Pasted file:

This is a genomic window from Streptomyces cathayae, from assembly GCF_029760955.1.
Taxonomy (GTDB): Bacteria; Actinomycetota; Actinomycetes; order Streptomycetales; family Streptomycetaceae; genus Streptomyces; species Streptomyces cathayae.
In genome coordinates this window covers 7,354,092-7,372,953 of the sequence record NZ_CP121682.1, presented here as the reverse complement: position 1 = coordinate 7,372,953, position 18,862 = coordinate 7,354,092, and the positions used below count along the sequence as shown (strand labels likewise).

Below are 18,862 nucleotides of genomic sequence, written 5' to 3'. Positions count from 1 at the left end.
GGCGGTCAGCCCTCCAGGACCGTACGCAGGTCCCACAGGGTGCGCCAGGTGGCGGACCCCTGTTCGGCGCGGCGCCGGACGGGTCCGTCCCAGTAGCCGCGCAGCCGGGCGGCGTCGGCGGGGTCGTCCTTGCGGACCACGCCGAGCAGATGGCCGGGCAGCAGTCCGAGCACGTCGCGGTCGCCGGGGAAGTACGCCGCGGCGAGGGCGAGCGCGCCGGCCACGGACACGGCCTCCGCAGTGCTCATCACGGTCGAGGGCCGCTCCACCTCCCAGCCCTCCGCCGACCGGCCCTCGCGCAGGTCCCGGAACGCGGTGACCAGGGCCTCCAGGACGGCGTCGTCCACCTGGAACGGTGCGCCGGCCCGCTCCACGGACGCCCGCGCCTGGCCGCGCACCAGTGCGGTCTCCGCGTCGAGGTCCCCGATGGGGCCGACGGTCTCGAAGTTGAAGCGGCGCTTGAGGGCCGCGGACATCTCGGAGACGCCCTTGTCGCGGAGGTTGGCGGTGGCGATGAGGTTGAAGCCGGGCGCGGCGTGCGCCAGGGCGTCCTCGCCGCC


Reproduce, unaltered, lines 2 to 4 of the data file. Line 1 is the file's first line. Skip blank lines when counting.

Taxonomy (GTDB): Bacteria; Actinomycetota; Actinomycetes; order Streptomycetales; family Streptomycetaceae; genus Streptomyces; species Streptomyces cathayae.
In genome coordinates this window covers 7,354,092-7,372,953 of the sequence record NZ_CP121682.1, presented here as the reverse complement: position 1 = coordinate 7,372,953, position 18,862 = coordinate 7,354,092, and the positions used below count along the sequence as shown (strand labels likewise).

Below are 18,862 nucleotides of genomic sequence, written 5' to 3'. Positions count from 1 at the left end.